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    Bringing light to displaced people around the world

     

    20th June, 2023

    World Refugee Day (WRD) is marked on 20 June each year to honour the strength and resilience of refugees globally and to increase greater awareness of the plight and rights of those forced to flee war and persecution.

     

    Every year, millions of people are forced to flee their homes to escape conflict and persecution and cannot return without risking their lives, safety, or freedom.

     

    UNHCR, The UN Refugee Agency delivers life-saving aid and protection during emergencies, advocates for improved asylum laws and systems so that displaced people can find long-term solutions in order that people can safely return home or build a promising future in a new country.

     

    UNHCR’s statistics on forced displacement.

    According to UNHCR’s latest Global Trends Report 2022,108,4 million people have been forcibly displaced. More than 1 in 74 people worldwide remained forcibly displaced, almost 90 per cent of them in low- and middle-income countries. The end-year total represents an increase of 19 million compared to the end of 2021 – more than the populations of Ecuador, the Netherlands (Kingdom of the) or Somalia. It is the largest ever increase between years according to UNHCR’s statistics on forced displacement.

    Refugee settlements


    The vast majority of refugees (approximately 78 percent) live in cities, whilst the remaining 22% live in refugee camps. Most camps are temporary facilities, initially intended as short-term solutions. However, as conflicts and uncertainty drag on for months and years, many camps become home to hundreds of thousands for decades. In protracted refugee situations - where mass displacement has affected a country for five years or more – it is common to have entire generations growing up in camps. In such cases, the camps are expanded to include education, livelihood opportunities, and resources for building more permanent shelters. This support is also extended to local host communities.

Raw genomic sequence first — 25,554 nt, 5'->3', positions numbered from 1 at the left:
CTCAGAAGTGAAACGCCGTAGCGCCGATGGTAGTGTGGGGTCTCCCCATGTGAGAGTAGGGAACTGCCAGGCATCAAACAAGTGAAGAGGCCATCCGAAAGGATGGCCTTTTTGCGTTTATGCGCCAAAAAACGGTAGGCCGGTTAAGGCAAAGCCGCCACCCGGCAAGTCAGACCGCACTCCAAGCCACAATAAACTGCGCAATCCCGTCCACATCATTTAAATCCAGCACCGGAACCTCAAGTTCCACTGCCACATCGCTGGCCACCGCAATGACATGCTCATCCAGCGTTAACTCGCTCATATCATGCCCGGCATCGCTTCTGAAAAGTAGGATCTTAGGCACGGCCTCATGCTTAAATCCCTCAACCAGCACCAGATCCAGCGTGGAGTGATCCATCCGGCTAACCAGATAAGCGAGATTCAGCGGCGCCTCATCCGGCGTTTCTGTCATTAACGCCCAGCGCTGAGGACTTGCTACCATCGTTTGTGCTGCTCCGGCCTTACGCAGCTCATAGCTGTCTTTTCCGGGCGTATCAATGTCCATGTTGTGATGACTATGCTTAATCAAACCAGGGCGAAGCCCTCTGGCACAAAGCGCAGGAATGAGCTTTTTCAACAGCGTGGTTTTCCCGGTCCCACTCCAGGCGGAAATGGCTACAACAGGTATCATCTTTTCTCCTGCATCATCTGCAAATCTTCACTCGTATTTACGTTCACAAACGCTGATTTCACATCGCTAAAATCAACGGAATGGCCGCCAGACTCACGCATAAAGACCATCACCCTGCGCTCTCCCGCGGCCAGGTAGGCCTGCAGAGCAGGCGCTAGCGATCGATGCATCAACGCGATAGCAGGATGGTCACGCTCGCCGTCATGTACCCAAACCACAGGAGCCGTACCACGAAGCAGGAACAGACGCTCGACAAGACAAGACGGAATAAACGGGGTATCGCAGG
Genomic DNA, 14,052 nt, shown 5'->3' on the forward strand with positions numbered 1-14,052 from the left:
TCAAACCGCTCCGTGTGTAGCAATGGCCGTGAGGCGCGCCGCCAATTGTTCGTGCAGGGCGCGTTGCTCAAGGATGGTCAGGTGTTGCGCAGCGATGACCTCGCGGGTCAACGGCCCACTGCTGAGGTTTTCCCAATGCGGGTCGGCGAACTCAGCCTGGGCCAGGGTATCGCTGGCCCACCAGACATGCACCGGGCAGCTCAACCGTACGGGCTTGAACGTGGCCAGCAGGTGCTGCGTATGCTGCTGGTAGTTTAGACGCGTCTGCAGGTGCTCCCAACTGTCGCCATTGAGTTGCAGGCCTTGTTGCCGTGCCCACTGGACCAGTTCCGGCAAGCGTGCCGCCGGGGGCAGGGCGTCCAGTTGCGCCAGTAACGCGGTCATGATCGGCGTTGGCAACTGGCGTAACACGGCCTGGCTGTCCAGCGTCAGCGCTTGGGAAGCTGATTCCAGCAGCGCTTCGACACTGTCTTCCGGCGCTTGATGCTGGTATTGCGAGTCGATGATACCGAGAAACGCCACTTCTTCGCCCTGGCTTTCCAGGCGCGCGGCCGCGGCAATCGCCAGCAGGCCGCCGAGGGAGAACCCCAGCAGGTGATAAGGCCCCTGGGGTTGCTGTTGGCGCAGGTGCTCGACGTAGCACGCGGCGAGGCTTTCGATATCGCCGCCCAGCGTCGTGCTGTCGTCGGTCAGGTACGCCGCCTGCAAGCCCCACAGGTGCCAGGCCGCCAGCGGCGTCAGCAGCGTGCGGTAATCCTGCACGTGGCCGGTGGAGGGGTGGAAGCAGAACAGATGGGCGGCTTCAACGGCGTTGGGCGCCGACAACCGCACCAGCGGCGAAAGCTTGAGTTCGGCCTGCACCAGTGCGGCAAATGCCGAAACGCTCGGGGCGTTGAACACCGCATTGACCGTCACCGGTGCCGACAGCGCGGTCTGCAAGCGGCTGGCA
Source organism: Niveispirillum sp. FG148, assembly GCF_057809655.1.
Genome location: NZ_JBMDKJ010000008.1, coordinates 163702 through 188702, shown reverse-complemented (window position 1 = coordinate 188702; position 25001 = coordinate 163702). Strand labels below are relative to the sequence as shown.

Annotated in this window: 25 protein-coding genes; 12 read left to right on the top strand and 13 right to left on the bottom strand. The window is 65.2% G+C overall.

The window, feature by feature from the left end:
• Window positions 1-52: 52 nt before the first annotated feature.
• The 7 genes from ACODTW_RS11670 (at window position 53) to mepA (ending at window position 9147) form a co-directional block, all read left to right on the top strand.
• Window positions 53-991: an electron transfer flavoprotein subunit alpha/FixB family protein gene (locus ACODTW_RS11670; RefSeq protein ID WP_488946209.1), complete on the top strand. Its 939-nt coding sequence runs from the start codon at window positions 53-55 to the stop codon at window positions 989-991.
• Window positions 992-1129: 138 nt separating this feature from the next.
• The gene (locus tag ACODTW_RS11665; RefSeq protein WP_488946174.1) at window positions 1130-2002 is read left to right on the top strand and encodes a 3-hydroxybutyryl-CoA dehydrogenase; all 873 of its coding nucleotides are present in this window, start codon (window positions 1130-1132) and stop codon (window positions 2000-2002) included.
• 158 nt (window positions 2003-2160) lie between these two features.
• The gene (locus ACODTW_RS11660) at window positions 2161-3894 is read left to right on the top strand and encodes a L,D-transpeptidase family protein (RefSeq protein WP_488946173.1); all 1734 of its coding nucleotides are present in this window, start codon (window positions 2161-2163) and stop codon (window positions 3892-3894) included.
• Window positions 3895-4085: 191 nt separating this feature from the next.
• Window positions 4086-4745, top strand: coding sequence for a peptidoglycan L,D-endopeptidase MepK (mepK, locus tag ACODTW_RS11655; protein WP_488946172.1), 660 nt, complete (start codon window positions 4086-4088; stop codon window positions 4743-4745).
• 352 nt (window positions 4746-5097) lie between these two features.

Some of the world's largest refugee camps are in Bangladesh, Ethiopia Jordan, and Uganda. The Zaatari camp in Jordan was established in July 2012 to house the large flows of refugees coming across the Syrian border. The camp was set up in nine days riddled with problems like the lack of electricity for lighting and for refugees to charge their mobile phones.

     

    Future Challenges

     

    Today Zaatari is a sprawling, bustling camp and home to around 80,000 Syrians. Prefabricated shelters including family compounds have largely replaced the rows of tents that were initially there. More than half the population are children, presenting challenges not just on how to provide schooling and but also on how to restore halted educations in Syria. A third of the young children do not attend school. There are some 9,500 young people in the camp aged between 19-24 who need skills training and - like their older counterparts – more livelihood opportunities too. Some 5.2 percent of these were at university in Syria but had to drop out due to the conflict, while just 1.6 percent successfully graduated. More long-term solutions must be found for this generation and for millions of others in similar predicaments.

    Bringing LED lighting to displaced people in Africa.

     

    Other challenges that refugees and internally displaced persons are facing in camps include protection risks (violence, exploitation, and abuse within camps, women and children are particularly vulnerable to gender-based violence, trafficking, and child labour), limited livelihood opportunities, poor living conditions due to overcrowded camps, limited access to basic needs.